The mutation of one single gene causes the disease. The mutated gene may come from the father, the mother or the mutation may be new (de novo mutation). The mutations causing cerebellar ataxias are often of a special type: the size of the gene is increased by the repeat of a codon that codes for the amino-acid glutamine. As a consequence, the coded protein contains an abnormally long sequence of repeated glutamine.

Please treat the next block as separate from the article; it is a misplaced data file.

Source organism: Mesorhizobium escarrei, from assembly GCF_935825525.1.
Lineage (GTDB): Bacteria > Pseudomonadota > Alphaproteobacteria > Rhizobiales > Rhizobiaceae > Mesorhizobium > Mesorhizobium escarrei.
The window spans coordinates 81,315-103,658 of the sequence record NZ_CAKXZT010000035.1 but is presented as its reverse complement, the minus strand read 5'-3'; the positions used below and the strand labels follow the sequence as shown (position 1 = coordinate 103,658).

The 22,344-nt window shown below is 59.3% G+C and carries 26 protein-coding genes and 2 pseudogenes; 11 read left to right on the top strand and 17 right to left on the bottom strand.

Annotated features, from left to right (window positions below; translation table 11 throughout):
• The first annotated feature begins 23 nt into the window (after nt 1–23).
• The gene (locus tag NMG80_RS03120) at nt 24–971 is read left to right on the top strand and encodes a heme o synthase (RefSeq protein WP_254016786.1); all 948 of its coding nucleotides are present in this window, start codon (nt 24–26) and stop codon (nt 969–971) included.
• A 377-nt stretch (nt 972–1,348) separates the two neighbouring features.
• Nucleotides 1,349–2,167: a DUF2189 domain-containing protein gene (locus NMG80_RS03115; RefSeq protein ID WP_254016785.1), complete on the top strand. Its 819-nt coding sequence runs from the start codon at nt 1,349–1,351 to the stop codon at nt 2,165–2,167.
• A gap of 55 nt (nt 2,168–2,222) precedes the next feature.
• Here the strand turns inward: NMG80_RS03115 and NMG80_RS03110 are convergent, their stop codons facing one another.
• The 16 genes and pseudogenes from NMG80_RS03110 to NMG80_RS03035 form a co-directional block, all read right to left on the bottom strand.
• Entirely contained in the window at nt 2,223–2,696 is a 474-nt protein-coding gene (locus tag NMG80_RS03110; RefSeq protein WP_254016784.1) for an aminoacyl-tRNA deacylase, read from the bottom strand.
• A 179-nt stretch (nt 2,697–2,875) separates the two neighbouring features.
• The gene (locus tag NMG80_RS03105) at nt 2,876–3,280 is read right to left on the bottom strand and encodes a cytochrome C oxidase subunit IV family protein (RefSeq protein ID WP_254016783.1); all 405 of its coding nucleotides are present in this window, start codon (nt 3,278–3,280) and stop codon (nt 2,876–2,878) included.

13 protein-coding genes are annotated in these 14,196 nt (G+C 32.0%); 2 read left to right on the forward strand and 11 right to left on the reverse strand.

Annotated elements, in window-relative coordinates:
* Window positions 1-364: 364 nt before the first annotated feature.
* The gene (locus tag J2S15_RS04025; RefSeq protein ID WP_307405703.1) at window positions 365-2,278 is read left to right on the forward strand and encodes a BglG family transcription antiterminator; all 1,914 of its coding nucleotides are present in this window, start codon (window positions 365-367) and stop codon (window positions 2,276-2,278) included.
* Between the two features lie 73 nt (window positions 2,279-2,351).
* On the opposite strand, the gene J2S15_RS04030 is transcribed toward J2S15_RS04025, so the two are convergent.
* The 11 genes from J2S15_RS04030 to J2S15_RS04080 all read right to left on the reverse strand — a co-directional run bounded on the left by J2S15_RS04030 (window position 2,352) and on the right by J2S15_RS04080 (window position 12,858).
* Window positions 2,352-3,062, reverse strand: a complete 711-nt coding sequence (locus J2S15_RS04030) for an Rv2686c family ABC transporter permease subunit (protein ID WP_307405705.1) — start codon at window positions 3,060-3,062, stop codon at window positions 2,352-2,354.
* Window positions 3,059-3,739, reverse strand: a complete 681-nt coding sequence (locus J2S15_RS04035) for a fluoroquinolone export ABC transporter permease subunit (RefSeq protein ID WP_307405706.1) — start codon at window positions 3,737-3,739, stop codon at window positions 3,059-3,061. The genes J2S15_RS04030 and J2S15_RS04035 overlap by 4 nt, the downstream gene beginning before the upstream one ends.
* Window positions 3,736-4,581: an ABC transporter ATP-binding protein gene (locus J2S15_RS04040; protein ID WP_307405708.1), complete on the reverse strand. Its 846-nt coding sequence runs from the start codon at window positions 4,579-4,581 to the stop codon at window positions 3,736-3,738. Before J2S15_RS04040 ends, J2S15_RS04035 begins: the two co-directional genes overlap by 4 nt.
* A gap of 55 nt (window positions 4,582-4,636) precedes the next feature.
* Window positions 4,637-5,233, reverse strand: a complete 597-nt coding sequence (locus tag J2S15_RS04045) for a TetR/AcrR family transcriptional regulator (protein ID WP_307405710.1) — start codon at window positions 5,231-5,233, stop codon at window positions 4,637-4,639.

This particular type of mutation is commonly associated with an abnormal structure (an "inclusion") that is located in the nucleus of some neurons and that contains all the abnormal protein or only part of it. The role of these inclusions in the mechanism of the disease is discussed: they could be toxic or protective. Their study in humans and animal models is very active.